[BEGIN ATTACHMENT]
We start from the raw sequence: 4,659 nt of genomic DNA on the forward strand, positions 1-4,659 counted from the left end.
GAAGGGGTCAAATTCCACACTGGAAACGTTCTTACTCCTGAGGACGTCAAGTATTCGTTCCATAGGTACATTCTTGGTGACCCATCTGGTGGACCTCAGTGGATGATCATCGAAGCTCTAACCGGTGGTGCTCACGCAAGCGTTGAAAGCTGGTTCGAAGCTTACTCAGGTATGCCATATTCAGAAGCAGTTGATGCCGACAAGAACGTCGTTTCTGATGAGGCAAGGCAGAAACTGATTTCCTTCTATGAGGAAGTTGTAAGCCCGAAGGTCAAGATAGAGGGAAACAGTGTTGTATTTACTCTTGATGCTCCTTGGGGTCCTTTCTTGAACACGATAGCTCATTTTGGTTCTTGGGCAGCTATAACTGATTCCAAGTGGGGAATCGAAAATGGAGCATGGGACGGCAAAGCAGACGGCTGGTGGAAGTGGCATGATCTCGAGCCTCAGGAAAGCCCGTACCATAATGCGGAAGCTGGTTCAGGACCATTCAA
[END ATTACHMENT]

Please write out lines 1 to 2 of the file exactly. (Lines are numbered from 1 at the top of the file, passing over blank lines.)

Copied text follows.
We start from the raw sequence: 4,659 nt of genomic DNA on the forward strand, positions 1-4,659 counted from the left end.
GAAGGGGTCAAATTCCACACTGGAAACGTTCTTACTCCTGAGGACGTCAAGTATTCGTTCCATAGGTACATTCTTGGTGACCCATCTGGTGGACCTCAGTGGATGATCATCGAAGCTCTAACCGGTGGTGCTCACGCAAGCGTTGAAAGCTGGTTCGAAGCTTACTCAGGTATGCCATATTCAGAAGCAGTTGATGCCGACAAGAACGTCGTTTCTGATGAGGCAAGGCAGAAACTGATTTCCTTCTATGAGGAAGTTGTAAGCCCGAAGGTCAAGATAGAGGGAAACAGTGTTGTATTTACTCTTGATGCTCCTTGGGGTCCTTTCTTGAACACGATAGCTCATTTTGGTTCTTGGGCAGCTATAACTGATTCCAAGTGGGGAATCGAAAATGGAGCATGGGACGGCAAAGCAGACGGCTGGTGGAAGTGGCATGATCTCGAGCCTCAGGAAAGCCCGTACCATAATGCGGAAGCTGGTTCAGGACCATTCAA